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Copper Drops to 14-Week Low on Speculation China Demand Will Ebb

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March 3 (Bloomberg) -- Copper futures fell to a 14-week low on speculation that demand will ebb in China, the world’s biggest user. Aluminum and zinc slumped in London.

A Chinese government gauge of manufacturing fell in February to 50.2, the lowest since June, data showed on March 1. Today, an index from HSBC Holdings Plc and Markit Economics dropped to a seven-month low of 48.5. Levels above 50 signal expansion. A global equity index slid as Ukraine warned that the Russian military is strengthening its presence in Crimea.

“As far as copper is concerned, you really have to pay attention to the Chinese data,” Brian Booth, a senior market strategist at Long Leaf Trading Group in Chicago, said in a telephone interview. “You’re going to expect some volatility and extended movement in any one of the markets when you see something like what’s happening in Ukraine on the front page.”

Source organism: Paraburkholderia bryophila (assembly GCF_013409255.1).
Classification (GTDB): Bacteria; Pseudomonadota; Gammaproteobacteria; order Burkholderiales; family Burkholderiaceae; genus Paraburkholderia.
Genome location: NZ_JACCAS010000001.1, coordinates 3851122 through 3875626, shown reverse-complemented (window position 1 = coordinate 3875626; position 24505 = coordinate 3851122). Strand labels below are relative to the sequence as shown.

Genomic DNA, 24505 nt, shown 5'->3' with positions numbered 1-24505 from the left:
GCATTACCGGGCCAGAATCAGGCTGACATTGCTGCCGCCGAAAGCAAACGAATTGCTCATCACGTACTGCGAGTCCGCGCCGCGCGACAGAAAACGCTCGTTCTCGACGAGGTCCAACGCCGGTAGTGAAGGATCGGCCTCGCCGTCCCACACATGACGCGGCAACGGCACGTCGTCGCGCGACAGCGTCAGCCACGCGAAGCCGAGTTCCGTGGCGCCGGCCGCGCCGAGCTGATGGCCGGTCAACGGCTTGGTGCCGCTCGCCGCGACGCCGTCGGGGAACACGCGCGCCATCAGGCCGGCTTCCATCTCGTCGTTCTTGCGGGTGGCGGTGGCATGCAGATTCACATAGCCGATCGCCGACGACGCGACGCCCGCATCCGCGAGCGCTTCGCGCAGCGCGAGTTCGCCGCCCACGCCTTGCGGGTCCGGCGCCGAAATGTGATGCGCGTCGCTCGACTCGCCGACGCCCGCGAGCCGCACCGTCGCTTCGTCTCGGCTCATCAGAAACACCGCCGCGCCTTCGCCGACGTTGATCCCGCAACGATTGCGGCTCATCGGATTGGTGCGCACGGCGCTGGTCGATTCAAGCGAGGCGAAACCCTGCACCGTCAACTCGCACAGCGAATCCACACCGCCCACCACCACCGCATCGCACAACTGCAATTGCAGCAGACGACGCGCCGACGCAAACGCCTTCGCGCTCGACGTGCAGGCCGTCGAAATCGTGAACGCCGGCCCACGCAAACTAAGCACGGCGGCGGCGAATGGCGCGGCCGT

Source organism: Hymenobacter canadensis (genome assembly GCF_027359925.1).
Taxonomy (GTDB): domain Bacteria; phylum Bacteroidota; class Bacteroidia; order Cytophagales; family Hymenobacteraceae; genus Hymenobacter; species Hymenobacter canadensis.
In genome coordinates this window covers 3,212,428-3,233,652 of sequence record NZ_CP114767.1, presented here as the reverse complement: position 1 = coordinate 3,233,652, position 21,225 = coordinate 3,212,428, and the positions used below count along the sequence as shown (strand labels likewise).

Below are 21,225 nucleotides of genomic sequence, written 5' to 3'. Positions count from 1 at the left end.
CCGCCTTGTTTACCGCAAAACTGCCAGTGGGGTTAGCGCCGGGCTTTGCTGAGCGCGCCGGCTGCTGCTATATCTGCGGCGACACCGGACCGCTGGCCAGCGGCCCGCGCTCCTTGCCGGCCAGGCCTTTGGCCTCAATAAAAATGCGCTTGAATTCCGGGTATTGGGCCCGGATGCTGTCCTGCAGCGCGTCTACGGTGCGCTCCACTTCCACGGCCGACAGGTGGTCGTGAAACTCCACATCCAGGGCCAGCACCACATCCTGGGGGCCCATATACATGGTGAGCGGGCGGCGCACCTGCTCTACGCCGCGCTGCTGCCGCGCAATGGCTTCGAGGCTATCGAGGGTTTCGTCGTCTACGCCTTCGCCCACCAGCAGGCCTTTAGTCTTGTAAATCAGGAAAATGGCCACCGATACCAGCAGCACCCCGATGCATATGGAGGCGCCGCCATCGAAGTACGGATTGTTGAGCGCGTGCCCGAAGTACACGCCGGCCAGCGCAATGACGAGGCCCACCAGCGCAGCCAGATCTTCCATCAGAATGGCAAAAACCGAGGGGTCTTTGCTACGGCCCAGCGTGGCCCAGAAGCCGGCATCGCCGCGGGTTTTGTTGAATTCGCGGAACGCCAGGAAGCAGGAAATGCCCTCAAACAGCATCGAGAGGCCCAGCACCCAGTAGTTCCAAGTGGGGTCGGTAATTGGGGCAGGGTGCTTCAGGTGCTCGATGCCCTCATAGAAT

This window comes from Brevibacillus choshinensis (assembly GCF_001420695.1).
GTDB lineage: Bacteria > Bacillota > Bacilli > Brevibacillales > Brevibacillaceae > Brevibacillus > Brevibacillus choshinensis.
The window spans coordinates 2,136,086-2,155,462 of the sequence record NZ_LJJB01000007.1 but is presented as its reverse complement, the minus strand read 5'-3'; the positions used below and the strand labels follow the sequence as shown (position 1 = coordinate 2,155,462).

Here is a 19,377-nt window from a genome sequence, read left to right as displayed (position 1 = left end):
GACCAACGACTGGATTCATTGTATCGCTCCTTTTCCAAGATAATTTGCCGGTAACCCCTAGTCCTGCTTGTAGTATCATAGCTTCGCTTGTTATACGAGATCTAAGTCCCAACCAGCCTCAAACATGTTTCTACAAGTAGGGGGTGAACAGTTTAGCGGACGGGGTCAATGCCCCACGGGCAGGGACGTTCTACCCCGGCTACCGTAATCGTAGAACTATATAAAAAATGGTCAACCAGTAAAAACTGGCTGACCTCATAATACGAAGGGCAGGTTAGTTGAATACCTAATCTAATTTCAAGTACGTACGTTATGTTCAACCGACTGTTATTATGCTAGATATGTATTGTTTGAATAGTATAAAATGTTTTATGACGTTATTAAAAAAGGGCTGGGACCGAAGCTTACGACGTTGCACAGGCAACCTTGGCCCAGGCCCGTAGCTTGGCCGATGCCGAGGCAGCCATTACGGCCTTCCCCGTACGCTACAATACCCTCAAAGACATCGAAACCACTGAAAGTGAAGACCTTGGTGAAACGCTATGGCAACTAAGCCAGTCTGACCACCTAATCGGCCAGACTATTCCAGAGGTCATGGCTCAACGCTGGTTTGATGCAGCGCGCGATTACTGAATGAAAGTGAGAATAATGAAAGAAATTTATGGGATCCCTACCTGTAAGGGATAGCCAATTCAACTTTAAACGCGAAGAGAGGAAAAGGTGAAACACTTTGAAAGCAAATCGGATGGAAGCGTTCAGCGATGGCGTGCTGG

Copper futures for May delivery fell 0.5 percent to settle at $3.172 a pound at 1:22 p.m. on the Comex in New York. Earlier, the price touched $3.1565, the lowest for a most-active contract since Nov. 21.

On the London Metal Exchange, copper for delivery in three months dropped 0.6 percent to $6,968 a metric ton ($3.16 a pound). Tin fell 2.5 percent, the most since Jan. 3, and lead declined. Nickel advanced.

Ukraine warned that Vladimir Putin’s military is strengthening its presence in Crimea amid the worst standoff between the West and Russia since the Cold War ended.

“These are very jittery markets,” Gayle Berry, an analyst at Barclays Plc in London, said in a telephone interview.

The Standard & Poor’s GSCI Spot Index of 24 raw materials climbed to the highest since September as the Ukraine tensions boosted energy and agriculture prices.

Orders to withdraw copper from warehouses monitored by the LME fell 1.8 percent to 144,025 tons, the lowest since April.

To contact the reporter on this story: Luzi Ann Javier in New York at ljavier@bloomberg.net

To contact the editor responsible for this story: Millie Munshi at mmunshi@bloomberg.net

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